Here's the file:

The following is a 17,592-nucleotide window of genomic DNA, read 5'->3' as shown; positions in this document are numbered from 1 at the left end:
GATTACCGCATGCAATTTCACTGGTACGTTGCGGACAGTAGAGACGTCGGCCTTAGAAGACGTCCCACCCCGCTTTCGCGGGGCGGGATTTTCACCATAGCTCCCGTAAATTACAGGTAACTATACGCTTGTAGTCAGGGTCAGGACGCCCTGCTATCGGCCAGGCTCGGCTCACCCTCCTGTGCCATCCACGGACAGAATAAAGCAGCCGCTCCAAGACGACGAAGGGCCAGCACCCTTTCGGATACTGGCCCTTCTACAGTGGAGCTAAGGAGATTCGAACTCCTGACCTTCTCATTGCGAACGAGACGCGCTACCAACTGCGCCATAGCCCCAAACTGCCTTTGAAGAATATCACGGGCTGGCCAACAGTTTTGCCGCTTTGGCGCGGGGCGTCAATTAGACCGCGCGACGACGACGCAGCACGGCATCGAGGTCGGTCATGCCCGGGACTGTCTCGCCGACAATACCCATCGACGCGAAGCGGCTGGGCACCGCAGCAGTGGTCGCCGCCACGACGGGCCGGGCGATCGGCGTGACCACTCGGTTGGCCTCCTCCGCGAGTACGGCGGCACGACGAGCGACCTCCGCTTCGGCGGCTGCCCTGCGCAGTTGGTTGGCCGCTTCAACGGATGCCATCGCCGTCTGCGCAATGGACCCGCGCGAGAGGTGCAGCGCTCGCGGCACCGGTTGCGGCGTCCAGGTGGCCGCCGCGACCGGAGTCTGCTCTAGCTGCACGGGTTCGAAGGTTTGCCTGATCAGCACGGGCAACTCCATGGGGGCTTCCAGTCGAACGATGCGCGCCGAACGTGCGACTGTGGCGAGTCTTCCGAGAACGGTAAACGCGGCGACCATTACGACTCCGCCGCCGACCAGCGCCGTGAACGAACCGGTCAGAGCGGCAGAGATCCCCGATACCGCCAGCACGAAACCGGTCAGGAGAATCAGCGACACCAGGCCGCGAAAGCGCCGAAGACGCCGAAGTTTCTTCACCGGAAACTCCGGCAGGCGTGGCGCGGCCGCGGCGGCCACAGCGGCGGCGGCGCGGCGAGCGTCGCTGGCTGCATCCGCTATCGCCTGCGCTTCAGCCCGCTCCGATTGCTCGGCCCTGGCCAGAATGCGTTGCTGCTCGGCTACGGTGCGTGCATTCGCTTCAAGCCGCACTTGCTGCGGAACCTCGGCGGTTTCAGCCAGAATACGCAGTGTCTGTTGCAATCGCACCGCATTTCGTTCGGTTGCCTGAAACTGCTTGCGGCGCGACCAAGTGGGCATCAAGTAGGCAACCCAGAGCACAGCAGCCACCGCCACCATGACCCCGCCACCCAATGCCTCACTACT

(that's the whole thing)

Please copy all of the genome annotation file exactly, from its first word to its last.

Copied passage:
The following is a 17,592-nucleotide window of genomic DNA, read 5'->3' as shown; positions in this document are numbered from 1 at the left end:
GATTACCGCATGCAATTTCACTGGTACGTTGCGGACAGTAGAGACGTCGGCCTTAGAAGACGTCCCACCCCGCTTTCGCGGGGCGGGATTTTCACCATAGCTCCCGTAAATTACAGGTAACTATACGCTTGTAGTCAGGGTCAGGACGCCCTGCTATCGGCCAGGCTCGGCTCACCCTCCTGTGCCATCCACGGACAGAATAAAGCAGCCGCTCCAAGACGACGAAGGGCCAGCACCCTTTCGGATACTGGCCCTTCTACAGTGGAGCTAAGGAGATTCGAACTCCTGACCTTCTCATTGCGAACGAGACGCGCTACCAACTGCGCCATAGCCCCAAACTGCCTTTGAAGAATATCACGGGCTGGCCAACAGTTTTGCCGCTTTGGCGCGGGGCGTCAATTAGACCGCGCGACGACGACGCAGCACGGCATCGAGGTCGGTCATGCCCGGGACTGTCTCGCCGACAATACCCATCGACGCGAAGCGGCTGGGCACCGCAGCAGTGGTCGCCGCCACGACGGGCCGGGCGATCGGCGTGACCACTCGGTTGGCCTCCTCCGCGAGTACGGCGGCACGACGAGCGACCTCCGCTTCGGCGGCTGCCCTGCGCAGTTGGTTGGCCGCTTCAACGGATGCCATCGCCGTCTGCGCAATGGACCCGCGCGAGAGGTGCAGCGCTCGCGGCACCGGTTGCGGCGTCCAGGTGGCCGCCGCGACCGGAGTCTGCTCTAGCTGCACGGGTTCGAAGGTTTGCCTGATCAGCACGGGCAACTCCATGGGGGCTTCCAGTCGAACGATGCGCGCCGAACGTGCGACTGTGGCGAGTCTTCCGAGAACGGTAAACGCGGCGACCATTACGACTCCGCCGCCGACCAGCGCCGTGAACGAACCGGTCAGAGCGGCAGAGATCCCCGATACCGCCAGCACGAAACCGGTCAGGAGAATCAGCGACACCAGGCCGCGAAAGCGCCGAAGACGCCGAAGTTTCTTCACCGGAAACTCCGGCAGGCGTGGCGCGGCCGCGGCGGCCACAGCGGCGGCGGCGCGGCGAGCGTCGCTGGCTGCATCCGCTATCGCCTGCGCTTCAGCCCGCTCCGATTGCTCGGCCCTGGCCAGAATGCGTTGCTGCTCGGCTACGGTGCGTGCATTCGCTTCAAGCCGCACTTGCTGCGGAACCTCGGCGGTTTCAGCCAGAATACGCAGTGTCTGTTGCAATCGCACCGCATTTCGTTCGGTTGCCTGAAACTGCTTGCGGCGCGACCAAGTGGGCATCAAGTAGGCAACCCAGAGCACAGCAGCCACCGCCACCATGACCCCGCCACCCAATGCCTCACTACT